Drought Dwindles Texas Pumpkin Supply

Local pumpkin patches forced to buy supply from other states

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Finding the perfect pumpkin this fall may be difficult because crops in Texas have been crippled by the drought.

North Texas pumpkin patches are ordering their supply from other states, pushing the price of this year's jack-o'-lantern up.

Jan Balakien planted the seeds for the Flower Mound Pumpkin Patch nearly 20 years ago. Each year, her fields are covered with thousands of pounds of pumpkins. So far, she has received one shipment of pumpkins and considers herself lucky.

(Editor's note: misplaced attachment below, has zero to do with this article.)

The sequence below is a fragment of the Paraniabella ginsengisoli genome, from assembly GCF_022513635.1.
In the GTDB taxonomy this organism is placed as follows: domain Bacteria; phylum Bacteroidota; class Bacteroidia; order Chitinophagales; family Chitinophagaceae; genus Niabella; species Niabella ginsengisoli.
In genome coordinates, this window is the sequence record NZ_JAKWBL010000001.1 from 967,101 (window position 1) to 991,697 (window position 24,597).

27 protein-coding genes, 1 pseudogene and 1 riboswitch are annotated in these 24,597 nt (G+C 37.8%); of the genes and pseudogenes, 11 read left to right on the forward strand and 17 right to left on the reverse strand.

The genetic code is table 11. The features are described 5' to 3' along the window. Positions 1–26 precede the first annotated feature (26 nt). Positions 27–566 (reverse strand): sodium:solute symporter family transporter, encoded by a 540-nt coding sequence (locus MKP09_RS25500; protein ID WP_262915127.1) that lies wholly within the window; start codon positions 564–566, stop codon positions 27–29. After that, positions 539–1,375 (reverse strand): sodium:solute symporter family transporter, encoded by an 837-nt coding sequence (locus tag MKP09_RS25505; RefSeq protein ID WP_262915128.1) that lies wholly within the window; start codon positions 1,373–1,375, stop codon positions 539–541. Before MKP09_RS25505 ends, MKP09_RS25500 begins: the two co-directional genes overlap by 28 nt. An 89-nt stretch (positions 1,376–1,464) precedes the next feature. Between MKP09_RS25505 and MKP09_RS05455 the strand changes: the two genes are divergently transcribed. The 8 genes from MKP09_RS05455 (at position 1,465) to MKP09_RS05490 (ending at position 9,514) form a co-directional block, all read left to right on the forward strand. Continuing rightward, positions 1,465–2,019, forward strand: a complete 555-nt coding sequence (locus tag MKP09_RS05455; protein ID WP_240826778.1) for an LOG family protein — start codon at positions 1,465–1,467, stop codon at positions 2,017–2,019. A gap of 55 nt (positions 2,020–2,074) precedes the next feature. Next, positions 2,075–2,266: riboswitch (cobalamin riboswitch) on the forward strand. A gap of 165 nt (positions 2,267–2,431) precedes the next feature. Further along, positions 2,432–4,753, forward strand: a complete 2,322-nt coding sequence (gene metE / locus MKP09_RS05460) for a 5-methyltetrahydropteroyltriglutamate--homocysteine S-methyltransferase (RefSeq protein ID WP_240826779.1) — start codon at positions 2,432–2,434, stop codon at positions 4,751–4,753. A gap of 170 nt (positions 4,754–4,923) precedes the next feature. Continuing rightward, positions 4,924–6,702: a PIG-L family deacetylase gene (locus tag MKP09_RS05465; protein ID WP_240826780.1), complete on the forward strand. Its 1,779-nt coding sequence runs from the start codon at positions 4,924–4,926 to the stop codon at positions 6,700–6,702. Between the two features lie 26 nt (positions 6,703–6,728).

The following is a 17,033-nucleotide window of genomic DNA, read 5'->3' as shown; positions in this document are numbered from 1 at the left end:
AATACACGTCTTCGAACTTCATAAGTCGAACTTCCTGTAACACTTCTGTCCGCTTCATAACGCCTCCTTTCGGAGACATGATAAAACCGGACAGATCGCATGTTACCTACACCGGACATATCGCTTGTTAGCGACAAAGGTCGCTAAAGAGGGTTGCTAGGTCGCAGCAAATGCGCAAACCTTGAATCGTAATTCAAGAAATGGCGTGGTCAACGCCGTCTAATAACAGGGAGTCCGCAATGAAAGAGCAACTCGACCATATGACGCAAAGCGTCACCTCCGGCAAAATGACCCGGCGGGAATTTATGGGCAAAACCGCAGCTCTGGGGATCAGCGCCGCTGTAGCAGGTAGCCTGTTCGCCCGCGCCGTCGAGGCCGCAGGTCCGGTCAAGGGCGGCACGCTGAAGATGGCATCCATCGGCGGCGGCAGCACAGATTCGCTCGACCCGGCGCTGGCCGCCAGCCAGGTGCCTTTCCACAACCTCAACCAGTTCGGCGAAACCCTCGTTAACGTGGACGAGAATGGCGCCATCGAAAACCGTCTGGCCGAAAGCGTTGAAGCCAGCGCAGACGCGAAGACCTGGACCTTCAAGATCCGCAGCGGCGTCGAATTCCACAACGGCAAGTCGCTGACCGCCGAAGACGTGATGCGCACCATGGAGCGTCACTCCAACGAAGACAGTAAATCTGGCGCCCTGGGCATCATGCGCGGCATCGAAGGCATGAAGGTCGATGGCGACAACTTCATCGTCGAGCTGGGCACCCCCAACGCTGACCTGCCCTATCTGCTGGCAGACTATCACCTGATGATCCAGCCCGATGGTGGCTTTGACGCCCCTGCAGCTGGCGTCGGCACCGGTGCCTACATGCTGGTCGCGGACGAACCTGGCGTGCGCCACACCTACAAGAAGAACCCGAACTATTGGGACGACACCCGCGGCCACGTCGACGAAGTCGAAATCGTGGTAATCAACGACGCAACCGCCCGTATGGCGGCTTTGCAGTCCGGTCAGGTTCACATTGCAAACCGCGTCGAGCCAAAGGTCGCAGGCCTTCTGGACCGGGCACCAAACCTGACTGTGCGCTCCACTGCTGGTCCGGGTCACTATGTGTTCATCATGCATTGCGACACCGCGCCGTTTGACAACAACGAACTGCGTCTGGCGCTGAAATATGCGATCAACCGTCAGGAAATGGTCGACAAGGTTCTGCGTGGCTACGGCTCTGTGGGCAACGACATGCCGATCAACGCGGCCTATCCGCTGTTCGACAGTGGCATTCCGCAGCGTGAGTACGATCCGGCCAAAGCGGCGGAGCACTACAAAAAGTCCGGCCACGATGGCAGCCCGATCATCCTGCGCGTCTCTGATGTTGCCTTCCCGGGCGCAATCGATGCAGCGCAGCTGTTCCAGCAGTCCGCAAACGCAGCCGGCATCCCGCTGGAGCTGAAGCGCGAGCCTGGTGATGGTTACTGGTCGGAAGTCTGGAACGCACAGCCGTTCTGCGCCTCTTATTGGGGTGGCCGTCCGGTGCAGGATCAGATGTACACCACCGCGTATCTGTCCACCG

"The farmers have actually lost 35 to 40 percent of their crops, so what pumpkins are available are going to be available to the customers that have been their customers for years," Balakien said.

Wes Stucki, who owns another pumpkin patch in Flower Mound, has ordered his supply from other states.

"We will be bringing pumpkins in from Ohio and North Carolina," he said.

Pumpkin prices have gone up, but Stucki and Balakien said they are trying to keep their prices low. The biggest difference customers will see when buying a pumpkin is in size.

"The average pumpkin will be a volleyball size, and most people that are looking for a pumpkin want a jack-o'-lantern which is about a basketball size," Stucki said. "That big jack-o'-lantern may not be Texas-grown this year."

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